IgG-Fc fusion therapeutics in a real world setting

The main reason why this technology was developed was to enable therapy with short-acting proteins. The extension of a molecule’s halflife offers additional benefits for patients. IgG-Fc fusion therapeutics, by extending the half-life of the drug, may provide clinically relevant advantages regarding patient preference and adherence. In general, patients suffering from chronic diseases are more likely to adhere to medications that require less frequent, intermittent dosing regimens. Studies have demonstrated an inverse relationship between medication adherence and dosing frequency in patients with chronic diseases. Up to a 19% decrease in taking adherence, up to a 23% decrease in regimen adherence, and up to a 54% decrease in timing adherence in chronically ill patients whose treatment required them to take multiple daily doses compared to patients who are on once-daily regimens [62]. Similarly, researchers found that adherence was up to 12% higher in patients on a once-weekly dosing regimen compared to patients on more frequently dosed agents for the same conditions and up to 96% of patients preferred an intermittent dosing regimen [63]. Therefore, a more favorable dosing regimen may enhance patient adherence and ultimately the patient’s health.

Concluding statements

In conclusion, Fc-fusion proteins have proven to be a successful alternative to improve pharmacological properties of therapeutic drugs with low immunogenic potential. Overall, these drugs have an acceptable safety profile with adverse events that are generally specific to the mechanisms of action of each drug class. By utilizing and manipulating Fc-Fc receptor interaction, developers are able to improve pharmacokinetics, significantly increase serum halflife and selectively enhance or disable effector functions, all while maintaining drug efficacy. Combined with an increased knowledge of the complexity of antibody disposition, Fc-fusion has become an ideal platform for increasing half-life, thus reducing dosing frequency, reducing immunogenicity by providing optimal effects while avoiding undesired complications. Overall, advances in Fc-fusion technology have led to greater flexibility when developing therapeutics by selectively addressing the needs of various disease settings.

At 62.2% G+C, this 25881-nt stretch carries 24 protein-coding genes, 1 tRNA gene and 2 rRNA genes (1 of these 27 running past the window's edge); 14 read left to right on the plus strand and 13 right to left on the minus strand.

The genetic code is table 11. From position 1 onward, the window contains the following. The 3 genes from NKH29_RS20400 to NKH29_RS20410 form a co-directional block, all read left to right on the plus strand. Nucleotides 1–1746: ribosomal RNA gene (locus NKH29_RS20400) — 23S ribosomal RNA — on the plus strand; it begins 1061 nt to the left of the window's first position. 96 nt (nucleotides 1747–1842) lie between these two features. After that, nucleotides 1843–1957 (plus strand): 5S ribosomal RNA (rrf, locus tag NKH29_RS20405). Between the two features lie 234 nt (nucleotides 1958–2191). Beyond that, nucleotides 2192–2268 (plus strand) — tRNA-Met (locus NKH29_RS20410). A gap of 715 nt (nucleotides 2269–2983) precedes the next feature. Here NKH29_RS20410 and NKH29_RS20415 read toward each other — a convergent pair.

Human IgG is made up of two identical heavy chains and two identical light chains. The two heavy chains are categorized into four subclasses (i.e., 1-4) and two variants make up the light chains (i.e., κ and λ), forming two antigen-binding fragment (Fab) arms that attach to the Fc fragment Figure 1. The unique property of the hinge structure (i.e., the region that links the Fc and Fab portions of the antibody molecule) plays a major role on the stability, flexibility and distances spanned by the two Fab arms and the Fc fragment [64- 66]. Abbreviations: Fab=fragment, antigen-binding; Fc=fragment, crystallizable; CL=constant domain, light chain; CH=constant domain, heavy chain; VL=variable domain, light chain; VH=variable domain, heavy chain.

FcRn-mediated IgG recycling plays an important role in extending plasma half-life of native IgG. IgG uptake into the cell, including endothelial cells, occurs via fluid phase pinocytosis with subsequent binding to FcRn in the acidified environment (~pH 6.5) of the endosomal compartment. IgGs are thought to be protected from degradation by recycling to the cell surface where the neutral pH facilitates dissociation from the FcRn and release back into circulation [67].